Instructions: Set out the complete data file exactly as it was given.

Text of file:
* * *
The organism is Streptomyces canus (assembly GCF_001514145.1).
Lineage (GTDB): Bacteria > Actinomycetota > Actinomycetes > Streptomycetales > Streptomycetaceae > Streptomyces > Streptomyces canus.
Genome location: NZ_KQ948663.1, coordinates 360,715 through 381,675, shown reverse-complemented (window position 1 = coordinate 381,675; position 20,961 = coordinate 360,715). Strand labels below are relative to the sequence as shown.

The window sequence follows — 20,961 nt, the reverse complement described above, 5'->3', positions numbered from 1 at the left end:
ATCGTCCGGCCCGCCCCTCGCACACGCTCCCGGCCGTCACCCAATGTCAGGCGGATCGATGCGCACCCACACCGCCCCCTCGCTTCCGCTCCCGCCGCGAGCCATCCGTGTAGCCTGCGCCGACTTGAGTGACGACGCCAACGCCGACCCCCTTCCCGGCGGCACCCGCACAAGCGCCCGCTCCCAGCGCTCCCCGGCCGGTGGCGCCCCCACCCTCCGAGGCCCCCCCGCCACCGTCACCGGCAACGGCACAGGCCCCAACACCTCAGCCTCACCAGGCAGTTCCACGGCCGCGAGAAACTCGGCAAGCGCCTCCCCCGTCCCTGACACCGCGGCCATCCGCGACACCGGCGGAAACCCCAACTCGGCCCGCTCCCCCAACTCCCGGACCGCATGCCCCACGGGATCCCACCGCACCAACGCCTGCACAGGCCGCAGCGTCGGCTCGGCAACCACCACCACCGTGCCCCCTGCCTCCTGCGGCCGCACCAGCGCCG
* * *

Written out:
The organism is Streptomyces canus (assembly GCF_001514145.1).
Lineage (GTDB): Bacteria > Actinomycetota > Actinomycetes > Streptomycetales > Streptomycetaceae > Streptomyces > Streptomyces canus.
Genome location: NZ_KQ948663.1, coordinates 360,715 through 381,675, shown reverse-complemented (window position 1 = coordinate 381,675; position 20,961 = coordinate 360,715). Strand labels below are relative to the sequence as shown.

The window sequence follows — 20,961 nt, the reverse complement described above, 5'->3', positions numbered from 1 at the left end:
ATCGTCCGGCCCGCCCCTCGCACACGCTCCCGGCCGTCACCCAATGTCAGGCGGATCGATGCGCACCCACACCGCCCCCTCGCTTCCGCTCCCGCCGCGAGCCATCCGTGTAGCCTGCGCCGACTTGAGTGACGACGCCAACGCCGACCCCCTTCCCGGCGGCACCCGCACAAGCGCCCGCTCCCAGCGCTCCCCGGCCGGTGGCGCCCCCACCCTCCGAGGCCCCCCCGCCACCGTCACCGGCAACGGCACAGGCCCCAACACCTCAGCCTCACCAGGCAGTTCCACGGCCGCGAGAAACTCGGCAAGCGCCTCCCCCGTCCCTGACACCGCGGCCATCCGCGACACCGGCGGAAACCCCAACTCGGCCCGCTCCCCCAACTCCCGGACCGCATGCCCCACGGGATCCCACCGCACCAACGCCTGCACAGGCCGCAGCGTCGGCTCGGCAACCACCACCACCGTGCCCCCTGCCTCCTGCGGCCGCACCAGCGCCG